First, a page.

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Transportation News

US Coast Guard Ship To Attempt Rescue of 2 Icebreakers In Antarctica 382

Posted by samzenpus
from the I-save-you-then-you-save-me dept.
PolygamousRanchKid writes "A U.S. Coast Guard heavy icebreaker left Australia for Antarctica on Sunday to rescue more than 120 crew members aboard two icebreakers trapped in pack ice near the frozen continent's eastern edge, officials said. The 399-foot cutter, the Polar Star, is responding to a Jan. 3 request from Australia, Russia and China to assist the Russian and Chinese ships because 'there is sufficient concern that the vessels may not be able to free themselves from the ice,' the Coast Guard said in a statement. The Australian Maritime Safety Authority's Rescue Coordination Centre, which oversaw the rescue, said the Polar Star, the Coast Guard's only active heavy polar icebreaker, would take about seven days to reach Commonwealth Bay, depending on weather. Under international conventions observed by most countries, ships' crews are obliged to take part in such rescues and the owners carry the costs."
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US Coast Guard Ship To Attempt Rescue of 2 Icebreakers In Antarctica

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  • by tsqr (808554) on Sunday January 05, 2014 @10:31AM (#45870637)
    I could have sworn Antarctica only has a northern edge.
  • In one week... (Score:5, Insightful)

    by mbone (558574) on Sunday January 05, 2014 @10:33AM (#45870649)

    In one week will we be reading about how country X is sending an icebreaker to free the three stuck icebreakers?

    Good thing it's summer down there. Wouldn't want to be stuck all winter [amazon.com]. That would be a pain.

  • Semper Paratus (Score:4, Insightful)

    by bfmorgan (839462) on Sunday January 05, 2014 @10:36AM (#45870663)
    Always Ready
  • by DexterIsADog (2954149) on Sunday January 05, 2014 @10:37AM (#45870681)

    How's that global warming thing working out for you?

    You mean, for us? Not so well. Chaotic weather, not even, gradual warming over the entire globe, is what we can expect for quite a number of years.

    Don't say that like you're not in the same boat as the rest of us.

  • by wjcofkc (964165) on Sunday January 05, 2014 @10:51AM (#45870751)
    An Western European led research vessel gets stuck in the ice. A Chinese ice breaker comes to the rescue. The Chinese ice breaker gets stuck in the ice. A Russian ice breaker with an international crew comes to the rescue. The Russian ice breaker gets stuck in the Ice. Now we have a US Coast Guard ice breaker on the way to save the day. The moral of the story? When you subtract nasty international politics from the equation, we really can get along.
  • Epic fail (Score:5, Insightful)

    by dbIII (701233) on Sunday January 05, 2014 @10:59AM (#45870801)
    The pack ice is trapped because a huge iceberg melted off, not because it's colder than normal.

    and it takes a really magnificent demonstration of stupidity

    Thank you for yours.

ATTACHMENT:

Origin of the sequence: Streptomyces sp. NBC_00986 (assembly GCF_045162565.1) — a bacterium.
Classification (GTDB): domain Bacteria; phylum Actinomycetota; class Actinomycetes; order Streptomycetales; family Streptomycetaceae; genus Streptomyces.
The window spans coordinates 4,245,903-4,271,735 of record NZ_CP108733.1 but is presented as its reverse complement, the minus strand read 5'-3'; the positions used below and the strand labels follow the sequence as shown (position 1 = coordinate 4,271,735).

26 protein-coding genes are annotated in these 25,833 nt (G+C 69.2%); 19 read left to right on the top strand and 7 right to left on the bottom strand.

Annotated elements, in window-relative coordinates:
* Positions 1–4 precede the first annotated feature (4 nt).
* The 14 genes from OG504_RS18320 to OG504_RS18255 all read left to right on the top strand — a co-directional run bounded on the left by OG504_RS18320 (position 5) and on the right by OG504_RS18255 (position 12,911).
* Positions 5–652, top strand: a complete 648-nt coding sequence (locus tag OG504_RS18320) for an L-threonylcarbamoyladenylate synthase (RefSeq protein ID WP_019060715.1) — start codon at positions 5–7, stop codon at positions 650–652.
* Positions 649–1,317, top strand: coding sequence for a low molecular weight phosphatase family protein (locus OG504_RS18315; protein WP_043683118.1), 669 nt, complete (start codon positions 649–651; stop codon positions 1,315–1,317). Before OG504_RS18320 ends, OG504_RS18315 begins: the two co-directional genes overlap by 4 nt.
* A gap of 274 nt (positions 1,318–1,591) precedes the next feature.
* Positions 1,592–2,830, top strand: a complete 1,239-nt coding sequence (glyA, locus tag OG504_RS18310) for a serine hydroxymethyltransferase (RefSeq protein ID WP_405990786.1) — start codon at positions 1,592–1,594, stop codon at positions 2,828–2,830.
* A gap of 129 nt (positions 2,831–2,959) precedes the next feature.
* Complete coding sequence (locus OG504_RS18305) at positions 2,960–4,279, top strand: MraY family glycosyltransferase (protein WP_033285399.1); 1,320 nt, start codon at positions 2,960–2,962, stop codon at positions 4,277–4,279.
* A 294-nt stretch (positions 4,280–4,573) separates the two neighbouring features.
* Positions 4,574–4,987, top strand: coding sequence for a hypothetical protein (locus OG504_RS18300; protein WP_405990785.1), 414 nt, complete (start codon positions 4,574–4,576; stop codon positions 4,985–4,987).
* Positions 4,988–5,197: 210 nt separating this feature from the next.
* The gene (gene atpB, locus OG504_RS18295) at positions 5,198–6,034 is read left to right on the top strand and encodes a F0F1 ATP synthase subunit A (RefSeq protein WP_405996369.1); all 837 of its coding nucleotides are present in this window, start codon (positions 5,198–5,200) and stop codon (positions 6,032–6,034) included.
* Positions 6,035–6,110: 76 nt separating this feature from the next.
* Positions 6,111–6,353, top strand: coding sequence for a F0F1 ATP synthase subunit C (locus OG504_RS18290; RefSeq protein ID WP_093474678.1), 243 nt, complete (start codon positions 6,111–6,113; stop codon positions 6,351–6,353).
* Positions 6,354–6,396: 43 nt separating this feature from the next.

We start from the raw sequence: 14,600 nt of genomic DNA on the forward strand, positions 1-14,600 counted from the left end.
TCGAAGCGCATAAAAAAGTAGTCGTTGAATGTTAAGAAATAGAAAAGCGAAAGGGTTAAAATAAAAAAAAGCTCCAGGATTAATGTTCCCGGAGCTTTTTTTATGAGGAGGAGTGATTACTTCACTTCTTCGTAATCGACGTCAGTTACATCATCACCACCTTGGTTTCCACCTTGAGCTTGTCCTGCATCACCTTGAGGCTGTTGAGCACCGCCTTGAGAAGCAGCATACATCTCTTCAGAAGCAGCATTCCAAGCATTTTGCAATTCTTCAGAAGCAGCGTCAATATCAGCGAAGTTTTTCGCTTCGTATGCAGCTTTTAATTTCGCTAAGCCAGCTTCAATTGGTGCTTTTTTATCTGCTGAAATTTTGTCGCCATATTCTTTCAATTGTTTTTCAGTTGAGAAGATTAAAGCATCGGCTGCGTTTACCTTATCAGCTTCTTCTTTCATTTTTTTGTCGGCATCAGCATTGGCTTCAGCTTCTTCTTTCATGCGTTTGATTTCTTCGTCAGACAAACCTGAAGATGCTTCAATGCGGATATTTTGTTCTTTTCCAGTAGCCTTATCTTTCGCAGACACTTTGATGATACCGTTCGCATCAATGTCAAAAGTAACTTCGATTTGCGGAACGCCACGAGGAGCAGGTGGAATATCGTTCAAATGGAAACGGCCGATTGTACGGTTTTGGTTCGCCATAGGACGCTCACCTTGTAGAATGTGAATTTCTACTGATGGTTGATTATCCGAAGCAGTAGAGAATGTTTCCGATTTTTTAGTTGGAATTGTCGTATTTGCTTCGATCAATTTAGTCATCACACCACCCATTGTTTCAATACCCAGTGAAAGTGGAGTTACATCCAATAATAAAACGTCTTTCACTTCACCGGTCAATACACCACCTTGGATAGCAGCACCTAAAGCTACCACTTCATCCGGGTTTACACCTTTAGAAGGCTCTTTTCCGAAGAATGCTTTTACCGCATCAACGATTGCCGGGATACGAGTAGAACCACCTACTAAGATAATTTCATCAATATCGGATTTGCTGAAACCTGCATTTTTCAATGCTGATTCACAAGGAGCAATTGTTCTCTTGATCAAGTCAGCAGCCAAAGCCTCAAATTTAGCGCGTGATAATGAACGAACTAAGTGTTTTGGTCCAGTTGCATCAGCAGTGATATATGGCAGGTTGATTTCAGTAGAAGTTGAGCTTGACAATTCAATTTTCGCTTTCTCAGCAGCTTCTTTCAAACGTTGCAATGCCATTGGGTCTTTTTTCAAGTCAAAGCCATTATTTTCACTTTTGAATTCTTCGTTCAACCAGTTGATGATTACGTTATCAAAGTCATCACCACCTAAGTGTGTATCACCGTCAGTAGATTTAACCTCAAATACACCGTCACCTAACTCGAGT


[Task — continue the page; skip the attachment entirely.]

• by Known Nutter (988758) on Sunday January 05, 2014 @11:00AM (#45870811)

    of people setting out to the pole at summer, to highlight the damage wrought by global warming, and then getting stuck in the ice, and then their rescuers getting stuck in the ice... it really feels as if over-the-top global warming alarmism has jumped the shark.

    This bit here is pretty popular on the internet these days. Taking a single incident of global warming researchers stuck in ice and using the (rather remarkable) irony of that to debunk global warming as a whole.

    My reply to that thus far has been something along the lines of me, using that same logic, being able to prove global warming is occurring by pointing out the 19% of normal snow pack in the California Sierra right now.

    I am no environmental scientist, but I do know it's going to take just a bit more critical thinking than either of these two thought processes to figure the thing out.

  • by beelsebob (529313) on Sunday January 05, 2014 @11:03AM (#45870831)

    To be fair, the hole in the ozone layer only stopped growing because we actually succeeded in not pumping out CFCs.

  • by mcgrew (92797) * on Sunday January 05, 2014 @11:06AM (#45870855) Homepage Journal

    Hell, I remember when I was in grade school in the '90s, and we were constantly told of the horrors of the hole on the ozone layer that was going to burn us to death, and the rain forests that would be 100% destroyed by 1995

    They didn't happen because people took measures to mitigate them. The ozone layer was disappearing because of CFCs. Now that we don't use them in spray cans and air conditioners any more the hole is shrinking and should be gone in another 100 years.

    You're like the people who scoff at the Y2K Armageddon that didn't happen. It didn't happen because a lot of folks did a lot of hard work to keep it from happening.

    Had everyone shrugged and done nothing like you propose with global warming the ozone would still be disappearing and the Y2K meltdown would have been serious.

  • by Egdiroh (1086111) on Sunday January 05, 2014 @12:03PM (#45871229)
    But if you zoom that graph way out you'll see that we're cooling. It's called cherry picking your data. Looking at the data in 5-year increments tells a different story then looking at it in 50 year increments tells a different story then looking at it in 500 year increments, tells a different story then looking at it in 5000 year increments and on and on and on.

    We are too dumb to understand climate. Any one who calls themselves a climate expert is a huge liar, unless they put it in the context of being relative to the rest of mankind. That lack of relativity has lead to arrogance and away from science. We've seen that the climate scientists are afraid of being wrong. This is an area where our system of academia is a weakness not a strength. People are too invested in not being wrong and finding new truths. In the climate sciences it should be about being wrong and being able to better understand that. Bad predictions should be more celebrated then correct ones, because it's easier to learn from something that went wrong.